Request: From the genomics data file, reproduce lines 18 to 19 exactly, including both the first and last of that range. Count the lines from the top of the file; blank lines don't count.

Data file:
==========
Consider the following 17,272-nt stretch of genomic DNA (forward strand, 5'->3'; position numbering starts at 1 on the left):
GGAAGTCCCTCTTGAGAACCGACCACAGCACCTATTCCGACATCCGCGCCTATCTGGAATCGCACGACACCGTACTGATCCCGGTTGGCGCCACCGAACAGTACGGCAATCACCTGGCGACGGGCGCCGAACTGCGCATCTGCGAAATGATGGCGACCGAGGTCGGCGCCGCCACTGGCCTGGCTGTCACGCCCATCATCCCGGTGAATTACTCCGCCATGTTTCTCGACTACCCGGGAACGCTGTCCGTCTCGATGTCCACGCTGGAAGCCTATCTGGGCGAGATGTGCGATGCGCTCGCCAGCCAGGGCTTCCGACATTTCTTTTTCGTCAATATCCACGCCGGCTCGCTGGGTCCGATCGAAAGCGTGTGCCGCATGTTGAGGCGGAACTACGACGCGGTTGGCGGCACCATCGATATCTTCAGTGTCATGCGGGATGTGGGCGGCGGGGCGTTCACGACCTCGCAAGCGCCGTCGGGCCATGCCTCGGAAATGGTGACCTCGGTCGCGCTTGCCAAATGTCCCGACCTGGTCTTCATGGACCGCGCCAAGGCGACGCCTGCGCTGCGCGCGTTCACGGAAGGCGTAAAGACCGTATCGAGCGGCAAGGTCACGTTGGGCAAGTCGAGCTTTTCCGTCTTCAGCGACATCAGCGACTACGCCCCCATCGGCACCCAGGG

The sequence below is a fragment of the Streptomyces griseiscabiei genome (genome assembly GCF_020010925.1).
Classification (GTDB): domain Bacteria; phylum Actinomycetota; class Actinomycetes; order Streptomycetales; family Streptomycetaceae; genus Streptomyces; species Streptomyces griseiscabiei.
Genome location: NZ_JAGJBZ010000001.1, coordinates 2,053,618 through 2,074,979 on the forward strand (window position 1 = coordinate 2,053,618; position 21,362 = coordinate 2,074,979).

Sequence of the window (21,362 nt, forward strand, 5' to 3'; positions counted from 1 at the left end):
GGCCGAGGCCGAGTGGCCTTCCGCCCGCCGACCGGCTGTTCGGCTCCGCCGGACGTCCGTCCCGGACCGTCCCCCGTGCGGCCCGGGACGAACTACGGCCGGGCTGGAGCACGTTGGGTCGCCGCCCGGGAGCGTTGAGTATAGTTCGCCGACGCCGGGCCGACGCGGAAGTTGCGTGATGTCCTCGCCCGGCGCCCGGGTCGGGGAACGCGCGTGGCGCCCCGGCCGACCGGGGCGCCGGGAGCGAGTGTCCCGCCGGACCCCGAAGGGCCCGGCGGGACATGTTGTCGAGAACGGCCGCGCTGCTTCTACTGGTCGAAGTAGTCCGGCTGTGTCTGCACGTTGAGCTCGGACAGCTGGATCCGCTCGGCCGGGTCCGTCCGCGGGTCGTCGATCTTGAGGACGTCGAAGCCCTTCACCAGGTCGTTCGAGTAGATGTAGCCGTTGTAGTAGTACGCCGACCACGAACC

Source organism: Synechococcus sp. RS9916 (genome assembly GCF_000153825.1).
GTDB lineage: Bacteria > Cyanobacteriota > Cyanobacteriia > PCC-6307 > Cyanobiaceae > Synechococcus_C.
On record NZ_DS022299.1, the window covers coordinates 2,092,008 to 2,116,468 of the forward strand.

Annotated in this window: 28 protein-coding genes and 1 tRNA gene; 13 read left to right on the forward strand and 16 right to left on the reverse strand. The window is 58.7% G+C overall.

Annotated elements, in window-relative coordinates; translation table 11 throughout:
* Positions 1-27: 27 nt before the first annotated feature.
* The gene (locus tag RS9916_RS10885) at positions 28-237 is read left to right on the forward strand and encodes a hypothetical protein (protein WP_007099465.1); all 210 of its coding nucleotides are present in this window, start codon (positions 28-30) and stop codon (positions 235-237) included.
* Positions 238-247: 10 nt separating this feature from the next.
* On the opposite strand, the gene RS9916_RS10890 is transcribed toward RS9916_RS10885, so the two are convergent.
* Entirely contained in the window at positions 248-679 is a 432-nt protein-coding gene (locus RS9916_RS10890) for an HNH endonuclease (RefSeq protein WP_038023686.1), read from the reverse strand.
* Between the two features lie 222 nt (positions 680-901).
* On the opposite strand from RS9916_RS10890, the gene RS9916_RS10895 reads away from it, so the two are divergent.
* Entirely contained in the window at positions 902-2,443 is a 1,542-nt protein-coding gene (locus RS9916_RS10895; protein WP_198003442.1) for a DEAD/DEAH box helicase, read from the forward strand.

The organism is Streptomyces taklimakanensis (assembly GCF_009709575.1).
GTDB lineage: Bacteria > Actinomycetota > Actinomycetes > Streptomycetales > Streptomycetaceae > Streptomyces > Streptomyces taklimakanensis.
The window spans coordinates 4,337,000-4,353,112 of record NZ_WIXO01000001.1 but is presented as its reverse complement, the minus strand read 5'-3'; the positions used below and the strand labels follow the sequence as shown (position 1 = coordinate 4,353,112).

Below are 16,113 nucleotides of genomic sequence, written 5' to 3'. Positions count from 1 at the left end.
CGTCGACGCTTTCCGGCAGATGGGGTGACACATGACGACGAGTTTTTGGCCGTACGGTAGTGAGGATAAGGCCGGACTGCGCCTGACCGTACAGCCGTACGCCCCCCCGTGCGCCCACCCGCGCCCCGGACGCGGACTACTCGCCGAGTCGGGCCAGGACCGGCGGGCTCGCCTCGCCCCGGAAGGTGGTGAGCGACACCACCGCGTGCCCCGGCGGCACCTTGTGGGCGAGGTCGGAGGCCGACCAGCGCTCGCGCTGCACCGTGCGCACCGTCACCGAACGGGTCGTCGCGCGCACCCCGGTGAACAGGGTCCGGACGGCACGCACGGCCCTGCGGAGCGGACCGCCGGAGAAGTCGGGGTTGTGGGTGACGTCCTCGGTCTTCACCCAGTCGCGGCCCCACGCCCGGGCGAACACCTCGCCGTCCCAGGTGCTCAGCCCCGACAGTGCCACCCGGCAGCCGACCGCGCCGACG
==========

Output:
* Between the two features lie 222 nt (positions 680-901).
* On the opposite strand from RS9916_RS10890, the gene RS9916_RS10895 reads away from it, so the two are divergent.